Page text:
CHAP. 19.—THE ENHYDRIS: SIX REMEDIES. THE RIVER-CRAB:
FOURTEEN REMEDIES. THE SEA-CRAB: SEVEN REMEDIES. THE
RIVER-SNAIL: SEVEN REMEDIES. THE CORACINUS: FOUR REMEDIES.
THE SEA-PIG: TWO REMEDIES.
There is also a snake1
which lives in the water, the fat and
gall of which, carried about them by persons when in pursuit
of the crocodile, are said to be marvellously efficacious, the
beast not venturing, in such case, to make an attack upon
them. As such preservative, they are still more effectual
if mixed with the herbaceous plant known as potamogiton.2
taken fresh and beaten up and drunk in water,
or the ashes of them, kept for the purpose, are useful in all
cases of poisoning, as a counter-poison: taken with asses'
milk they are particularly serviceable as a neutralizer of the
venom of the scorpion; goats' milk or any other kind of milk
being substituted where asses' milk cannot be procured. Wine,
too, should also be used in all such cases. River-crabs, beaten
up with ocimum,4
and applied to scorpions, are fatal to them.
They are possessed of similar virtues, also, for the bites of all
other kinds of venomous animals, the scytale5
adders, the sea-hare, and the bramble-frog. The ashes of them,
preserved, are good for persons who give symptoms of hydrophobia
after being bitten by a mad dog, some adding gentian
as well, and administering the mixture in wine. In cases,
too, where hydrophobia has already appeared, it is recommended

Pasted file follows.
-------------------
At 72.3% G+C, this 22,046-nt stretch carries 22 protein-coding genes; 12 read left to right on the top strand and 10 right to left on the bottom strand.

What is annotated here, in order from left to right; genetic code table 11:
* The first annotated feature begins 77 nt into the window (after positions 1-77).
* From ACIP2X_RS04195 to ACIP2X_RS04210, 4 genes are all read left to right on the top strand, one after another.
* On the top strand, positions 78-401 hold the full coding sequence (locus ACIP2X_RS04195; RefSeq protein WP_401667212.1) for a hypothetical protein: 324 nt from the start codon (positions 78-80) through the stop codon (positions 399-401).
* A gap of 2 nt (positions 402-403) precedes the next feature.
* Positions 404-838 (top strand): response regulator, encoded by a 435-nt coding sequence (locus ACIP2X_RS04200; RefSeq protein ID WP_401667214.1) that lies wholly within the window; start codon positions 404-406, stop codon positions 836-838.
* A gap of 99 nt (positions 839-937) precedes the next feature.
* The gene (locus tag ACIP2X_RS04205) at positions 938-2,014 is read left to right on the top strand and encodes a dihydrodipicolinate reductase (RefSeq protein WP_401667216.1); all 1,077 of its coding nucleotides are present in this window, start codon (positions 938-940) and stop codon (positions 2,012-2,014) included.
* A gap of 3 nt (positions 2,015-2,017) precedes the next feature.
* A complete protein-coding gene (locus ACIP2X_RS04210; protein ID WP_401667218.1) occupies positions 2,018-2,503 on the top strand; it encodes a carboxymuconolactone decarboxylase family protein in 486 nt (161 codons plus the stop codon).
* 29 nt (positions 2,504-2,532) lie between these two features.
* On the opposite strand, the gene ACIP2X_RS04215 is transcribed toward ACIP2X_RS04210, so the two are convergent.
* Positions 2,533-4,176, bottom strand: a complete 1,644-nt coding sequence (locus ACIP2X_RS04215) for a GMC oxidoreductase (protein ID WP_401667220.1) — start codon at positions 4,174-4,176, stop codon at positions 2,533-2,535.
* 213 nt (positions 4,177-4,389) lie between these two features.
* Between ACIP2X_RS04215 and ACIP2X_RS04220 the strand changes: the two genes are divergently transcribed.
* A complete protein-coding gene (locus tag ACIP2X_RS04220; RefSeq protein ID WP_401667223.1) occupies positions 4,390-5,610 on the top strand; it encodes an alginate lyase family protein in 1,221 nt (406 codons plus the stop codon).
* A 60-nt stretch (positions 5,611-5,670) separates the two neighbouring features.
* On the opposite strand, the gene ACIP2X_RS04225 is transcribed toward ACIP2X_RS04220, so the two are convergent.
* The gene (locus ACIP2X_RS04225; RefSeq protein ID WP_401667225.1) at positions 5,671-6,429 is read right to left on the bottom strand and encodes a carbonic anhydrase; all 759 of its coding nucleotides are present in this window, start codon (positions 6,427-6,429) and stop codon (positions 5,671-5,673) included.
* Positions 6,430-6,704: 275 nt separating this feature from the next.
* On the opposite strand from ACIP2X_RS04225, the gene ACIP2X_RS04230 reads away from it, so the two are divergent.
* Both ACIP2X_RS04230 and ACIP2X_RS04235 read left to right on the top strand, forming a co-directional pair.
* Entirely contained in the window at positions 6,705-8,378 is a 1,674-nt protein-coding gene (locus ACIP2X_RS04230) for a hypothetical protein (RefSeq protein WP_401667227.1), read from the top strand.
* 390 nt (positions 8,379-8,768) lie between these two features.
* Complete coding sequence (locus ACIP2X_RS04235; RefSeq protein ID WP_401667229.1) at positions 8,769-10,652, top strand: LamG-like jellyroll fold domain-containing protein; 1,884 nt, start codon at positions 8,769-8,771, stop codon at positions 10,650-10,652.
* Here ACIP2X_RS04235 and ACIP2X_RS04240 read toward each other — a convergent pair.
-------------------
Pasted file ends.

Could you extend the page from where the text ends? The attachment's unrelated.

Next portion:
that these ashes should be kneaded up into boluses with
wine, and swallowed. If ten of these crabs are tied together
with a handful of ocimum,6
all the scorpions in the neighbourhood,
the magicians say, will be attracted to the spot.
They recommend, also, that to wounds inflicted by the scorpion,
these crabs, or the ashes of them, should be applied, with
ocimum. For all these purposes, however, sea-crabs, it should
be remembered, are not so useful. Thrasyllus informs us that
there is nothing so antagonistic to serpents as crabs; that
swine, when stung by a serpent, cure themselves by eating
them; and that, while the sun is in the sign of Cancer,7
suffer the greatest tortures.
The flesh, too, of river-snails, eaten either raw or boiled, is
an excellent antidote to the venom of the scorpion, some persons
keeping them salted for the purpose. These snails are applied,
also, topically to the wound.
is a fish peculiar to the river Nilus, it is
true, but the particulars we are here relating are for the benefit
of all parts of the world: the flesh of it is most excellent as
an application for the cure of wounds inflicted by scorpions.
In the number of the poisonous fishes we ought to reckon the
a fish which causes great suffering to those who have
been pierced with the pointed fin upon its back: the proper
remedy in such case is the slime taken from the other parts
of the body of the fish.